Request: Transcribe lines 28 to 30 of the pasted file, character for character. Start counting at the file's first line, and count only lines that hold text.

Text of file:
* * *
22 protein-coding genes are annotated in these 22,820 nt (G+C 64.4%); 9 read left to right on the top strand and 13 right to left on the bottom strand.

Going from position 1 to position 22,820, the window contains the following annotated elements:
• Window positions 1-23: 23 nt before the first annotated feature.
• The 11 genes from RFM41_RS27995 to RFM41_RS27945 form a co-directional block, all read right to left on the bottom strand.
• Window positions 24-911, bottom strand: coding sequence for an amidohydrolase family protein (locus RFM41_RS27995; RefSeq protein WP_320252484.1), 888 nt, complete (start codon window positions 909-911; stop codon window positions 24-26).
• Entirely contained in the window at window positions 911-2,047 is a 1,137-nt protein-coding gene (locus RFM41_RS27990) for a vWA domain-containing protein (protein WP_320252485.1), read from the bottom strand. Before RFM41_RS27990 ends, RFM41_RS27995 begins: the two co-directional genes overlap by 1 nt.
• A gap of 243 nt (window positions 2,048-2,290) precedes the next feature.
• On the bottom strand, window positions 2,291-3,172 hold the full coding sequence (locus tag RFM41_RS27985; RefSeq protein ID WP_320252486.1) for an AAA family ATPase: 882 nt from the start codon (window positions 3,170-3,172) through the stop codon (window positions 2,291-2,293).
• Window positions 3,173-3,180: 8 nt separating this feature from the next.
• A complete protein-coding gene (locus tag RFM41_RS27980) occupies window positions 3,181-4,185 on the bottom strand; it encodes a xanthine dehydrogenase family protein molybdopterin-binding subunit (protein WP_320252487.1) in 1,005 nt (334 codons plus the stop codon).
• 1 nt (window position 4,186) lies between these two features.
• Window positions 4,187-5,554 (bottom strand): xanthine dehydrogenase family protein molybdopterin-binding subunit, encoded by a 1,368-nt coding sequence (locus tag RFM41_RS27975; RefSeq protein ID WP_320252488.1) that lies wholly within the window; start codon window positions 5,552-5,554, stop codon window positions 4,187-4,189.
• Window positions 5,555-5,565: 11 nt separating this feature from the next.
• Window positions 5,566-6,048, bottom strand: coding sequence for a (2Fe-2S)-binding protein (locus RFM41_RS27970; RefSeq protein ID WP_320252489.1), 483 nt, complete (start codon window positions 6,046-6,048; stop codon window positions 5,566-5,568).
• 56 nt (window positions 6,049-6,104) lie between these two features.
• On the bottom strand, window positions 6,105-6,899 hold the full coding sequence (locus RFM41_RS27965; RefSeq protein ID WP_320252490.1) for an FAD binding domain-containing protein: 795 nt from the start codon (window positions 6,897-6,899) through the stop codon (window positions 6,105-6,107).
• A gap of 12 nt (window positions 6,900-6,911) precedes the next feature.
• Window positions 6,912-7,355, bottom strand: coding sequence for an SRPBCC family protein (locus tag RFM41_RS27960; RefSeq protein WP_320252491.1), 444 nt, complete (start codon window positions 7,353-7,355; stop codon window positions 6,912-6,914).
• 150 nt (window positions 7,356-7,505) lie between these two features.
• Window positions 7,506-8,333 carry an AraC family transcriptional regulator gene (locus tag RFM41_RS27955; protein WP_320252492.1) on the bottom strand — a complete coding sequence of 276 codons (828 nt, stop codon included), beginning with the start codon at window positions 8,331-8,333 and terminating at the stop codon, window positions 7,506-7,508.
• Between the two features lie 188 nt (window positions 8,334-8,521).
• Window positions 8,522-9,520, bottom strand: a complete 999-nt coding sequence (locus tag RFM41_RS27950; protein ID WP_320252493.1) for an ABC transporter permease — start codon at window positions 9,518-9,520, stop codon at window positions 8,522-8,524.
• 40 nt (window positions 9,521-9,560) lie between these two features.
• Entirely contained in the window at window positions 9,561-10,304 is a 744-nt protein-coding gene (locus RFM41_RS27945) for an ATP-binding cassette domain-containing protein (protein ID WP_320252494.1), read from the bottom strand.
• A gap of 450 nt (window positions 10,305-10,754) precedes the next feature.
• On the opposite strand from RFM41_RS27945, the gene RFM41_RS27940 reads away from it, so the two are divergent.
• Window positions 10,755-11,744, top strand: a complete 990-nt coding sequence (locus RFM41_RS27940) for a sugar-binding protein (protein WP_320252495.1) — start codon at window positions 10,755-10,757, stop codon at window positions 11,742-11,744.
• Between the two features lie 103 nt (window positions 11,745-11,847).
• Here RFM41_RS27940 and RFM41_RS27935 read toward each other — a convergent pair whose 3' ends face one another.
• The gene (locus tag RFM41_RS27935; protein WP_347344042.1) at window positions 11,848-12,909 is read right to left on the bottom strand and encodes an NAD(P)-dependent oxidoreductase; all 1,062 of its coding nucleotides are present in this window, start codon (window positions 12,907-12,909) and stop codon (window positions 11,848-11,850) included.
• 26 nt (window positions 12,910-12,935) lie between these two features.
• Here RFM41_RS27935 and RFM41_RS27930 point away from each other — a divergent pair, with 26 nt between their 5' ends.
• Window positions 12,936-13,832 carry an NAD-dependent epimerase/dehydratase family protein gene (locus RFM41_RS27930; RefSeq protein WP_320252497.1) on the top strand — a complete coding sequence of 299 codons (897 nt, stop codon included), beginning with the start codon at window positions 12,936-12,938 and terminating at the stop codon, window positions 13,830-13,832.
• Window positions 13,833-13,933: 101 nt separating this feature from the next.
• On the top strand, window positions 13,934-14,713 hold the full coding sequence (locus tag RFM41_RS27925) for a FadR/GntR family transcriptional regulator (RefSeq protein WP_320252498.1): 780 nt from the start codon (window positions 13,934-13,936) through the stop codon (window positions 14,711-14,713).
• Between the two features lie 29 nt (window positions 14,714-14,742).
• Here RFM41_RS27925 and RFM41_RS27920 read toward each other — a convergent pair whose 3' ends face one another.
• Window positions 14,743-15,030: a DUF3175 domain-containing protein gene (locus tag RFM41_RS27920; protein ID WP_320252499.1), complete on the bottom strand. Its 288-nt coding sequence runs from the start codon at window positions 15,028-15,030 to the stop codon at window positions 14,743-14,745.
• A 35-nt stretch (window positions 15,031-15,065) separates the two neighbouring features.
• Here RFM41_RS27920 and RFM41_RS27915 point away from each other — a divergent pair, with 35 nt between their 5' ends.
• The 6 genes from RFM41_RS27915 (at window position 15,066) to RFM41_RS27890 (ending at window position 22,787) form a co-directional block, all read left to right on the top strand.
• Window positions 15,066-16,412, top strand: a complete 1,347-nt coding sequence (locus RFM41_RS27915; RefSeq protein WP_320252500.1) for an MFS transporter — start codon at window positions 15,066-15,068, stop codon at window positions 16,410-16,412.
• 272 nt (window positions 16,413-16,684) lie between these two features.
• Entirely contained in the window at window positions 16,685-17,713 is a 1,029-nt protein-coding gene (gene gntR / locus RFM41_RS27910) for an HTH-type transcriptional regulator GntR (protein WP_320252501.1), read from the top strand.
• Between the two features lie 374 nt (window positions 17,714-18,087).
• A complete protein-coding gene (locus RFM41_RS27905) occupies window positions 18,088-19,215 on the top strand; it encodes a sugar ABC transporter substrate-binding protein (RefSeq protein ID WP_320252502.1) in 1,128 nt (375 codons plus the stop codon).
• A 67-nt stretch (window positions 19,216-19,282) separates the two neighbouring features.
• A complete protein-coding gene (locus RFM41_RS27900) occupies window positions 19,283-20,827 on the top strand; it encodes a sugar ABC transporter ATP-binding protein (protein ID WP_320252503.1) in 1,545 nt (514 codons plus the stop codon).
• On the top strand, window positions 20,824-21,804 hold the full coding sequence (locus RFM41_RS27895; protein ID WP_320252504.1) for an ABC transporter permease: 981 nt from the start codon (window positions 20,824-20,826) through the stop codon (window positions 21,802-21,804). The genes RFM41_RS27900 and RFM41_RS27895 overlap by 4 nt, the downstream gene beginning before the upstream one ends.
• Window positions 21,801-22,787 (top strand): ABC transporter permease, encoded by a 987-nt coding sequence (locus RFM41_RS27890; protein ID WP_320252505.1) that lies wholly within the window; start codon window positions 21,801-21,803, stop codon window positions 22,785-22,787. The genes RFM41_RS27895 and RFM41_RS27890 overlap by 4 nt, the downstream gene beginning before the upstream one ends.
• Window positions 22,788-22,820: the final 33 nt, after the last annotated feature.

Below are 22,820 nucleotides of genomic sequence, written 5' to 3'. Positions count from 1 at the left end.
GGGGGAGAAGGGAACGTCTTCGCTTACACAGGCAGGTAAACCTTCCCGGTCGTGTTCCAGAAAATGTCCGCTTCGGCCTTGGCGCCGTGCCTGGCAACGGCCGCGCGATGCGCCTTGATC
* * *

• Between the two features lie 103 nt (window positions 11,745-11,847).
• Here RFM41_RS27940 and RFM41_RS27935 read toward each other — a convergent pair whose 3' ends face one another.
• The gene (locus tag RFM41_RS27935; protein WP_347344042.1) at window positions 11,848-12,909 is read right to left on the bottom strand and encodes an NAD(P)-dependent oxidoreductase; all 1,062 of its coding nucleotides are present in this window, start codon (window positions 12,907-12,909) and stop codon (window positions 11,848-11,850) included.